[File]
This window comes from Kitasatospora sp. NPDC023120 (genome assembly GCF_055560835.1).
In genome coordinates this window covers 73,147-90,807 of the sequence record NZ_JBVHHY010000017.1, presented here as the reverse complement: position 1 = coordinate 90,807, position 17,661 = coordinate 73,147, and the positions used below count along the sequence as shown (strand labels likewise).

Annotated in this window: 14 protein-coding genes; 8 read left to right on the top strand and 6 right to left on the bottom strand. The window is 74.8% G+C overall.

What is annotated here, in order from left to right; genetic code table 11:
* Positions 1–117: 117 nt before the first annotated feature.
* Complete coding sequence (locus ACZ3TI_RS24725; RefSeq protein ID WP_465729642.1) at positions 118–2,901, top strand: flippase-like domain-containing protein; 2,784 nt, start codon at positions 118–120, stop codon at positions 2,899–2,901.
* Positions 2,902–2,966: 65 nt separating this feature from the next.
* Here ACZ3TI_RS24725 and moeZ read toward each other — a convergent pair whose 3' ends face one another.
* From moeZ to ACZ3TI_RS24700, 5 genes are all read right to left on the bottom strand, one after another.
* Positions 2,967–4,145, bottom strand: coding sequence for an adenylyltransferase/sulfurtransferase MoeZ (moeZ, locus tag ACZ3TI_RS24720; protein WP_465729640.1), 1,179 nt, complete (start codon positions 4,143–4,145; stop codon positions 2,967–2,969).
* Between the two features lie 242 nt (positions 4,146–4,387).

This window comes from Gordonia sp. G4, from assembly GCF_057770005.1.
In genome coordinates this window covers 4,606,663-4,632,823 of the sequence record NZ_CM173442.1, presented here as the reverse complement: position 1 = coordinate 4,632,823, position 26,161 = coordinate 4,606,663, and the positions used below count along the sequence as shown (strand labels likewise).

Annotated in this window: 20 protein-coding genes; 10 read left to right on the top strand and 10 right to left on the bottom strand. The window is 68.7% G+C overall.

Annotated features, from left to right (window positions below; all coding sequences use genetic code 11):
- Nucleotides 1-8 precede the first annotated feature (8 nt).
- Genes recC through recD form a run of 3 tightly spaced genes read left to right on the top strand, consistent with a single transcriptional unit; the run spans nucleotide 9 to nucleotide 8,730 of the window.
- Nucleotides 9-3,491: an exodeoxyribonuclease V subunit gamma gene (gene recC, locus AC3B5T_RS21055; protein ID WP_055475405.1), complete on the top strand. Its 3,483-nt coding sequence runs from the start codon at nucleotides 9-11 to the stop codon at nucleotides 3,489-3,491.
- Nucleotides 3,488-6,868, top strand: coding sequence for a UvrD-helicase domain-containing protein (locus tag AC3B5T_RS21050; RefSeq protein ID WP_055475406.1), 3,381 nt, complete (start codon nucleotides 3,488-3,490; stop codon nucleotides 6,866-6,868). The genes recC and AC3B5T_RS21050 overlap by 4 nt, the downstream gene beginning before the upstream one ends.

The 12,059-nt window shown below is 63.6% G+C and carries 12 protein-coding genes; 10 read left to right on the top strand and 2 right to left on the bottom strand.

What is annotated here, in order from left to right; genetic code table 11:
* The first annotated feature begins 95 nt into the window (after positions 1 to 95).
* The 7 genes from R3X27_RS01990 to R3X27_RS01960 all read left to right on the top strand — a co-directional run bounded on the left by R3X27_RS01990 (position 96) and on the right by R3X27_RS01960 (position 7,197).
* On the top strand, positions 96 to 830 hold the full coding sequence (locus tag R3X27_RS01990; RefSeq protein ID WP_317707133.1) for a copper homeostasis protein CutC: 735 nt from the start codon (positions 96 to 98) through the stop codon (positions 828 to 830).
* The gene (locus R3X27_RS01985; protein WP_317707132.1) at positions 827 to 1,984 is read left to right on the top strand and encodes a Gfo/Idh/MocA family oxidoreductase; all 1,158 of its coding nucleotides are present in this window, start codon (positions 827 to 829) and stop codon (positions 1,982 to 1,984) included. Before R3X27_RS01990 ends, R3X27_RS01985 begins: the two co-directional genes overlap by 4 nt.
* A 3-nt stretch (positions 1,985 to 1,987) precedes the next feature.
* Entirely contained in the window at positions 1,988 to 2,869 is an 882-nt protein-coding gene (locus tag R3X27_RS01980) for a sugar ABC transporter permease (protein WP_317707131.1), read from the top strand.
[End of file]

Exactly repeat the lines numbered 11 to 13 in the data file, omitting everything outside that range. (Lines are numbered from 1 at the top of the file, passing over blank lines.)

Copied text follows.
* Between the two features lie 242 nt (positions 4,146–4,387).

This window comes from Gordonia sp. G4, from assembly GCF_057770005.1.
In genome coordinates this window covers 4,606,663-4,632,823 of the sequence record NZ_CM173442.1, presented here as the reverse complement: position 1 = coordinate 4,632,823, position 26,161 = coordinate 4,606,663, and the positions used below count along the sequence as shown (strand labels likewise).